Stop, Go and Tell education Program
Equipping children with the vocabulary, permission, and courage to speak up about abuse.
Stop, Go and Tell is a fun, age-appropriate and interactive way to teach children about personal space boundary rules and what to do if someone tries to break those rules. This 30-45 minute presentation was created by Bethesda’s licensed staff in 2004. Since then, Stop, Go and Tell has been presented to over 30,000 students. More and more principals, teachers and parents are demanding Stop, Go and Tell become an annual educational component for their students.
We welcome the opportunity to come to your school, childcare center, church, or other community group to present Stop, Go and Tell to K-5th graders. The words “Sexual Abuse” are not used in the children’s presentation.
When you invite one of Bethesda’s trained educators to your classroom, students will learn about their personal space and what to say and do if someone tries to break a personal space boundary rule.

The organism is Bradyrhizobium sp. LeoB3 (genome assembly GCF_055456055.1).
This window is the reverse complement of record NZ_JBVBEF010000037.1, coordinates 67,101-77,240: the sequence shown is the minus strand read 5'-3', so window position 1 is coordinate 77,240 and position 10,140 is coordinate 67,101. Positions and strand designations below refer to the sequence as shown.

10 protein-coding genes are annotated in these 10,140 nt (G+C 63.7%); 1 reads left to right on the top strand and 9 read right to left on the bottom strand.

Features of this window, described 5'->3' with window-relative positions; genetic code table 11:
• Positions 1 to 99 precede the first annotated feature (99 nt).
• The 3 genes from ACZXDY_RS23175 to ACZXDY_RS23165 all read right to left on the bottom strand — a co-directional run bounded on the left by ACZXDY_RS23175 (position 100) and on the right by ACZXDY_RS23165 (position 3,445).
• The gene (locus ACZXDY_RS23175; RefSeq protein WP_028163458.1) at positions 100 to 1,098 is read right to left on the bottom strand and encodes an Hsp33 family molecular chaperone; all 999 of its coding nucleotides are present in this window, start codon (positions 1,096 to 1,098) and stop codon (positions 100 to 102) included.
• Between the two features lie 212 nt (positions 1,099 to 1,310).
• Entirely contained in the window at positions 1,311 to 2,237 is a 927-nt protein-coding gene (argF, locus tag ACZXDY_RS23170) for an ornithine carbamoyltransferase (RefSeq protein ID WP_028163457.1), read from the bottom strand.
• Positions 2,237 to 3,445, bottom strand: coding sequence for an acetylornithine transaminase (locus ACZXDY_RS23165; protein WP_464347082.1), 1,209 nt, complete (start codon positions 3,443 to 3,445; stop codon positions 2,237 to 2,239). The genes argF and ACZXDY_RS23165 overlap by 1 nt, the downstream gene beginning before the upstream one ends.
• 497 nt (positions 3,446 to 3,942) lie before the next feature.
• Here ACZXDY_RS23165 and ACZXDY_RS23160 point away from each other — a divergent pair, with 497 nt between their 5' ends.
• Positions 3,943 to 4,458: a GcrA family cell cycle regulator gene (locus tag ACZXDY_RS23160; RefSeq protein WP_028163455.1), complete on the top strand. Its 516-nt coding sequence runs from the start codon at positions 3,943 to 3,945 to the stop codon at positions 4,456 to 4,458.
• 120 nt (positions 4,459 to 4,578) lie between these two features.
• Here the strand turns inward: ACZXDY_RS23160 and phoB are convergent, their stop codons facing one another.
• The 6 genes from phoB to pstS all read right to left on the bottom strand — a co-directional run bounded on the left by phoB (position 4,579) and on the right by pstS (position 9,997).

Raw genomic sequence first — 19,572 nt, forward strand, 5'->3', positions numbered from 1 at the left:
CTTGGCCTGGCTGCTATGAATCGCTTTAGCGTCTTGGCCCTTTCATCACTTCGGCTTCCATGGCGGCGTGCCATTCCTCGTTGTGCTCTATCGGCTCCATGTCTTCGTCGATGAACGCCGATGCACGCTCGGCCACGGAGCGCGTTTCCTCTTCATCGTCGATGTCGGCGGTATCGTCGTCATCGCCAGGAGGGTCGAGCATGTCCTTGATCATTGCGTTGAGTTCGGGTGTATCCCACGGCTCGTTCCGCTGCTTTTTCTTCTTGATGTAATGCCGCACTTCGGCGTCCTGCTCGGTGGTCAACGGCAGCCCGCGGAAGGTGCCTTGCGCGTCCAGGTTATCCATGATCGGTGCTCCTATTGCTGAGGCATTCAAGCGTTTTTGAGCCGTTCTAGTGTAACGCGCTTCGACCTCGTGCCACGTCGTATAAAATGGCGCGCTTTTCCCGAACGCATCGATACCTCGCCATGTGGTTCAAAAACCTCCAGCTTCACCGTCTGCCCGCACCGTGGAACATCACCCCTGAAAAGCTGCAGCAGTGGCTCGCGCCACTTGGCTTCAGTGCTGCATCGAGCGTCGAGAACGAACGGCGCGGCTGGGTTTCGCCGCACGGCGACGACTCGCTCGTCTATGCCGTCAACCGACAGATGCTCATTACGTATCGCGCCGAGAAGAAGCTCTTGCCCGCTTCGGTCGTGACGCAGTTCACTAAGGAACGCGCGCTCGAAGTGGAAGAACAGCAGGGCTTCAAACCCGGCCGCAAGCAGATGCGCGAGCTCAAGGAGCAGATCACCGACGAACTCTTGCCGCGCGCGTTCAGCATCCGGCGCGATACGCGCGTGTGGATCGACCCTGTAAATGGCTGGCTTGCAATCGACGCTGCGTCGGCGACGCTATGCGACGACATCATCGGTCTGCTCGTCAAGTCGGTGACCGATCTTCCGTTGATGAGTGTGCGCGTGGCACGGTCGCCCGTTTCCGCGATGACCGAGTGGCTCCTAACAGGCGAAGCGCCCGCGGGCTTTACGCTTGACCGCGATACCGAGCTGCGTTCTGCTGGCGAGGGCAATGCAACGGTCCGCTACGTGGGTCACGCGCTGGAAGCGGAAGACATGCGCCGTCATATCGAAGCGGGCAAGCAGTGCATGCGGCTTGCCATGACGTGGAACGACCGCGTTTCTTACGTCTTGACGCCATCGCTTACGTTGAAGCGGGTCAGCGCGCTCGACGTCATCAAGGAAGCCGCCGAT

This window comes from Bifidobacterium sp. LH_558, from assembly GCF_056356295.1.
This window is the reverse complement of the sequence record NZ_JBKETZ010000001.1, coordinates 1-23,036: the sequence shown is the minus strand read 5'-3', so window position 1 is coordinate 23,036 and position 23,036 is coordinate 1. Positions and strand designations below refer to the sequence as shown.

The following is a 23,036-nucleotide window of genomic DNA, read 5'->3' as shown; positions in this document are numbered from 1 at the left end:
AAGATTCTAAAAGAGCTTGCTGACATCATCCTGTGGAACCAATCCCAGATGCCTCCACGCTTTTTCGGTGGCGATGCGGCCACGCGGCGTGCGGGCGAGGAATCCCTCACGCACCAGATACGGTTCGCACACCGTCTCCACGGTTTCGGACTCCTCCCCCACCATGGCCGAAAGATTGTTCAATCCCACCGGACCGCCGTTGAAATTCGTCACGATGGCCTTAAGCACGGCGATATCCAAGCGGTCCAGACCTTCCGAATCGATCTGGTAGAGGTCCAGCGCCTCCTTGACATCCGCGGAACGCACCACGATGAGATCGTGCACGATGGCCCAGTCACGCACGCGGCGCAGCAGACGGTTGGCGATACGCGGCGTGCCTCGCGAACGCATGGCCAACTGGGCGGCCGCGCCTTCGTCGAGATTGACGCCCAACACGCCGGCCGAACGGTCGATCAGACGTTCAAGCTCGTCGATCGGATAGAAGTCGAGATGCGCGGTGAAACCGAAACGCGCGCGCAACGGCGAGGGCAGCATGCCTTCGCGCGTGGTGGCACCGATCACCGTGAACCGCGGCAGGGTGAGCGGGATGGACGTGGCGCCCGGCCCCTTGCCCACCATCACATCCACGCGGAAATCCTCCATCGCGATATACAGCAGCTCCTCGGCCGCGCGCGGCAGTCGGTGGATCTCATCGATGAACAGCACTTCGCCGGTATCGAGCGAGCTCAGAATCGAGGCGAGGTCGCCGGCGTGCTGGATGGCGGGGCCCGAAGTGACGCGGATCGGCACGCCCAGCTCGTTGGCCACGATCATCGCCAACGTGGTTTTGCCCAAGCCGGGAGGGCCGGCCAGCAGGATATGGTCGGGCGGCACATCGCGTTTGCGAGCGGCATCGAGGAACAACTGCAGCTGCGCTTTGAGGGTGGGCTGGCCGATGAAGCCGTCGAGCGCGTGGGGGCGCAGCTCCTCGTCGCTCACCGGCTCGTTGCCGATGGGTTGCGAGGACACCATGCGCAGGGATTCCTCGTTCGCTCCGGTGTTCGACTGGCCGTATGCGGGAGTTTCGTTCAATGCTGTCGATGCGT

Students will learn:
Who does your body belong to? Answer: “My Body Belongs to Me”
Private parts are covered by a bathing suit, and just like we do things to keep other body parts safe (like wearing a bike helmet to protect our head when riding a bike), we should know how to keep private parts safe too. (In the presentation we only use the words “private parts”; no other words or specific language is used.)
The five personal space boundary rules:
Say “NO” if someone tries to touch your private parts
Say “NO if someone tries to look at your private parts
Say “NO if someone tries to show you their private parts
Say “NO” to touching someone else’s private parts
Say “NO” to looking at pictures of private parts in magazines, on TV, movies, cellphones or computers
To identify the safe adults in their lives who they can go to if someone tries to break a personal space boundary rule.
When someone tries to break a personal space boundary rule, they should STOP, GO to a safe adult and TELL them what happened.
They can decide who comes in and out of their personal space.
It is not the child’s fault if someone breaks a personal space boundary rule.
As the groups of children increase in age, the materials and techniques graduate to age-appropriate tools. The older children also develop their own skills of self-protection and expressions of self-worth. Fourth and fifth graders are given “What if” scenarios and work together in small groups to find solutions.
In our adult presentation, participants gain skills to recognize sexual abuse and instruction on how to address these issues when identified in the children with whom they are associated. During the presentations, the participants receive informational material on identifying signs of sexual abuse, handling the sexually abused child and reporting child sexual abuse.